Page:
By Dr. K S Parthasarathy
What is the most important health issue that needs quick action? The dubious distinction goes to the need to phase out sale of tobacco and tobacco products.
If we do not act swiftly now, we can expect one billion deaths from smoking and other forms of tobacco use by the end of this century. Over 80% of these deaths will be in low- and middle-income countries; the devastating economic and social burden of tobacco illness will affect them in the coming decades.
On March 13, 2015, Robert Beaglehole, Ruth Bonita, Derek Yach, Judith Mackay and K Srinath Reddy, leading public health researchers from New Zealand, USA, China and India pleaded for phasing out the sale of tobacco by 2040 in a major new series in The Lancet, a British medical journal.
They proposed that UN should call a high- level meeting on tobacco use to galvanize global action to achieve a tobacco free world (where less that 5 % of the adults use tobacco) based on new strategies and new resources. They asserted that such a turbo-charged approach will achieve a tobacco-free world by 2040 where tobacco is out of sight, out of mind, and out of fashionyet not prohibited.
Release of The Lancet series marks the ten-year anniversary of the WHO Framework Convention on Tobacco Control. It coincides with the 16th World Conference on Tobacco or Health, the worlds largest gathering of tobacco control advocates, policy makers, researchers, public health and clinical experts. at Abu Dhabi, UAE, from March 17-21, 2015.
In a second paper in the Journal, researchers from China disclosed tobacco use as a leading risk factor for non-communicable diseases in China. It has to discipline more than 300 million smokers and care for 740 million non-smokers exposed to second-hand smoke. The authors attributed 1.4 million deaths in China in 2010 to tobacco use.
In China, the state-owned Chinese National Tobacco Company controls tobacco production. The fact that the same agency effectively controls production, sales, and regulation of tobacco hindered effective implementation of tobacco control measures.
Another paper revealed that during the most recent decade (200010), the prevalence of tobacco smoking in men fell in 125 (72%) countries, and in women fell in 156 (88%) countries. If these trends continue, only 37 (21%) countries are on track to achieve their targets for men and 88 (49%) are on track for women, and there would be an estimated 1·1 billion current tobacco smokers in 2025. The study predicted rapid increases in Africa for men and in the eastern Mediterranean for both men and women, suggesting the need for enhanced measures for tobacco control in these regions.
India which is the third largest producer of tobacco and the second largest consumer of tobacco products worldwide has reasons to worry. There are 275 million adult tobacco users in India. From 1980 to 2012, the number of smokers increased from 74.5 million to 110.2 million. Sadly, women smokers increased from 5.3 million to 12.2 million.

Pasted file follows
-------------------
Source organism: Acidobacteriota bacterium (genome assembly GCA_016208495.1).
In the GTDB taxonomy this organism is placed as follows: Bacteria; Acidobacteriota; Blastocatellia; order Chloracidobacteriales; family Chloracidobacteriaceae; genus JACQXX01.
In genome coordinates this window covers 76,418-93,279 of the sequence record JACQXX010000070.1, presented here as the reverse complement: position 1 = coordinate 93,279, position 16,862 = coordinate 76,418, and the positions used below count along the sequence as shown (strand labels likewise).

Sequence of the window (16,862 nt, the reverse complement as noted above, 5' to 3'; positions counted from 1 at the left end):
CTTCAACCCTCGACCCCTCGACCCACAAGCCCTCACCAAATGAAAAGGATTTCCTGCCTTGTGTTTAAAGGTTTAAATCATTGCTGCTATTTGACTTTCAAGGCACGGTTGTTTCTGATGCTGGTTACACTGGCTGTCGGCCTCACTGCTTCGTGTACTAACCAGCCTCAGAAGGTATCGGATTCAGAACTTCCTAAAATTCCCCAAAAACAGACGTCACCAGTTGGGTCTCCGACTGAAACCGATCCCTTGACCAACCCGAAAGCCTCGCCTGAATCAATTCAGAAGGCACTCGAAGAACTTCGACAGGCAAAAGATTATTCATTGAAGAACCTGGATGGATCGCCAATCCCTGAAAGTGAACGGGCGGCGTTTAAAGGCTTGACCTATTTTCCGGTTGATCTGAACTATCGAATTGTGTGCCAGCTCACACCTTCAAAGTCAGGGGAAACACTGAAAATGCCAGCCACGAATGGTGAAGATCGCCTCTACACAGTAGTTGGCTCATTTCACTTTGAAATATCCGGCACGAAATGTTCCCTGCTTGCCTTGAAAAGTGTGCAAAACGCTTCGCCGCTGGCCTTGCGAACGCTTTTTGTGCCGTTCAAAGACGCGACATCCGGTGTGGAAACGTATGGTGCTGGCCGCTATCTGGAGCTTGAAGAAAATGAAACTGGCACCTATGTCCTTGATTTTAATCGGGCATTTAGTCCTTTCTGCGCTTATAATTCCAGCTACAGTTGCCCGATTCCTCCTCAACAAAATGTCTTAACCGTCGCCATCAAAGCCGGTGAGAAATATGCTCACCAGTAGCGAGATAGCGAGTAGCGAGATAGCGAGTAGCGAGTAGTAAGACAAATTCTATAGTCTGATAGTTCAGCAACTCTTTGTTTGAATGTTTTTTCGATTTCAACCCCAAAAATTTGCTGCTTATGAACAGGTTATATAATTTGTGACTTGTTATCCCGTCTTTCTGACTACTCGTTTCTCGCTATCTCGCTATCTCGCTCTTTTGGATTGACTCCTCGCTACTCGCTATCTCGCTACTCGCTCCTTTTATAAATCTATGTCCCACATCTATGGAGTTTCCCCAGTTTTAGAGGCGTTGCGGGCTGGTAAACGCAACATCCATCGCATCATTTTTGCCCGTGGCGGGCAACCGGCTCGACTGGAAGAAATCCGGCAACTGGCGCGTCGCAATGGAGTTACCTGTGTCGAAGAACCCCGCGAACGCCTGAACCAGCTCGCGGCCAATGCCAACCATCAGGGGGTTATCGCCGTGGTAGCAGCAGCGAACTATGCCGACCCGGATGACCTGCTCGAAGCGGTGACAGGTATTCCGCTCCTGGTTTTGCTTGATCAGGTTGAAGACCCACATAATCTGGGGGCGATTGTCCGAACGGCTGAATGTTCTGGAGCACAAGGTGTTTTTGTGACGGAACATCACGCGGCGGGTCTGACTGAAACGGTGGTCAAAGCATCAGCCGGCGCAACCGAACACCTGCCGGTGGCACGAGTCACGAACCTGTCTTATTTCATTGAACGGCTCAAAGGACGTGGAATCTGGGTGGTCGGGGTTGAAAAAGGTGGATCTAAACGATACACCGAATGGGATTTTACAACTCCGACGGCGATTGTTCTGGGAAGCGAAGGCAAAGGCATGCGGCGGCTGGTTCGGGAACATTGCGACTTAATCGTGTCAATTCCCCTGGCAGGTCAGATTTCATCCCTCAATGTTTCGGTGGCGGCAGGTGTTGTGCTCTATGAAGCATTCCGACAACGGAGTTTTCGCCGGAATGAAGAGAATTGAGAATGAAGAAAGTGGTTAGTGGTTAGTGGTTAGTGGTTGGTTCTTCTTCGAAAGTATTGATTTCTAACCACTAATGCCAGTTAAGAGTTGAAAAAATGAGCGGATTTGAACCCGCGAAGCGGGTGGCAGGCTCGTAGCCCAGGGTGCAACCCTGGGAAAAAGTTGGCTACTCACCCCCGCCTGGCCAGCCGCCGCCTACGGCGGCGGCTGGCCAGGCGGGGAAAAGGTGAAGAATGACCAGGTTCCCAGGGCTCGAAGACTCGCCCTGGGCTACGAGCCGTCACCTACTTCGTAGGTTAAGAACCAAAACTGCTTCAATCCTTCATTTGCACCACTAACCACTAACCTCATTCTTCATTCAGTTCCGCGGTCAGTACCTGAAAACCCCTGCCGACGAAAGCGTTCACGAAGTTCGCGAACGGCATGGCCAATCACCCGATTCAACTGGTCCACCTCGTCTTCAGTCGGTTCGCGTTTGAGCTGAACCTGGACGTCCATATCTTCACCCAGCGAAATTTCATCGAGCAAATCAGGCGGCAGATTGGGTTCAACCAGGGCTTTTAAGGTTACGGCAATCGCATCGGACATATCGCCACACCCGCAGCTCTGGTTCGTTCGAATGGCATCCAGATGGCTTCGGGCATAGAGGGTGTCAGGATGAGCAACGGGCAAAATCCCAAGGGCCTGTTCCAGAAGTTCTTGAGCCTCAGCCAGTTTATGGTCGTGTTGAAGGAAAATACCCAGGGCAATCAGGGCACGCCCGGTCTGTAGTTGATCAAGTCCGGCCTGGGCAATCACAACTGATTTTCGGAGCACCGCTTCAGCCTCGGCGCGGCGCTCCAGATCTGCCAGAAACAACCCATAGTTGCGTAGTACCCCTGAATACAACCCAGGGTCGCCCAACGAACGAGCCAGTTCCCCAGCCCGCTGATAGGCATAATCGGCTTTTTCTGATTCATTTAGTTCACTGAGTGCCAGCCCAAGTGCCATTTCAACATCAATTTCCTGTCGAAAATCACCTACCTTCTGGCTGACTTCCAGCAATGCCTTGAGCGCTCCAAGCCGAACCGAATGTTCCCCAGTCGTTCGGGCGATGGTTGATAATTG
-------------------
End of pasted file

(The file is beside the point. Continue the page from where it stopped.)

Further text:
The finding in the March 2011 issue of the Indian Journal of Medical Research that 537 out of 4786 (11.2%) students of class 7 to 12 (age: 11-19 yr) in Noida city used tobacco in some form or other is an eye opener. No stake holder can ignore the horrendous reality.
Acting against tobacco is easier said than done.
Tobacco lobby has hidden influence. Recently, a Parliamentary panel set up to decide on Indias commitment to increase the size of pictorial warnings on cigarette and bidi packets decided against the proposal. The pearls of wisdom expressed by the chairman and some members of the panel starkly revealed their conflict of interest.
Their weird views: Bidis are natural products (sic) and are very small as compared to cigarettes. As such, bidis should not be compared with cigarettes as far as rules are concerned; there is very little tobacco in each bidi, hence the harmful effects are nil as compared to cigarettes and chewing tobacco; what people find in Abu Dhabi does not apply to India. There is no work done in India to show that bidi and smokeless tobacco (meaning ghutka etc) cause cancer; another view is that some people who smoke 60 cigarettes a day and are yet cancer-free.
Mercifully, Government removed the members with clear conflict of interest from the panel.
In a telling article in The Hindu daily (April 9, 2015), Dr D Balasubramanian, an eminent scientist, lucidly exposed the ignorance of the panel by listing the phenomenal amount of work done in India.
In its fact sheet no 339, updated on May 2014, WHO declared that tobacco kills up to half of its users.
This conclusion may change. A large Australian study of more than 200,000 people published in BMC Medicine on February 24, 2015 independently confirms that up to two in every three smokers will die from their habit if they continue to smoke.
The message from the study according to Scott Walsberger, Tobacco Control Manager at Cancer Council, New South Wales is: Its never too late to quit? no matter what your age, or how much you smoke.
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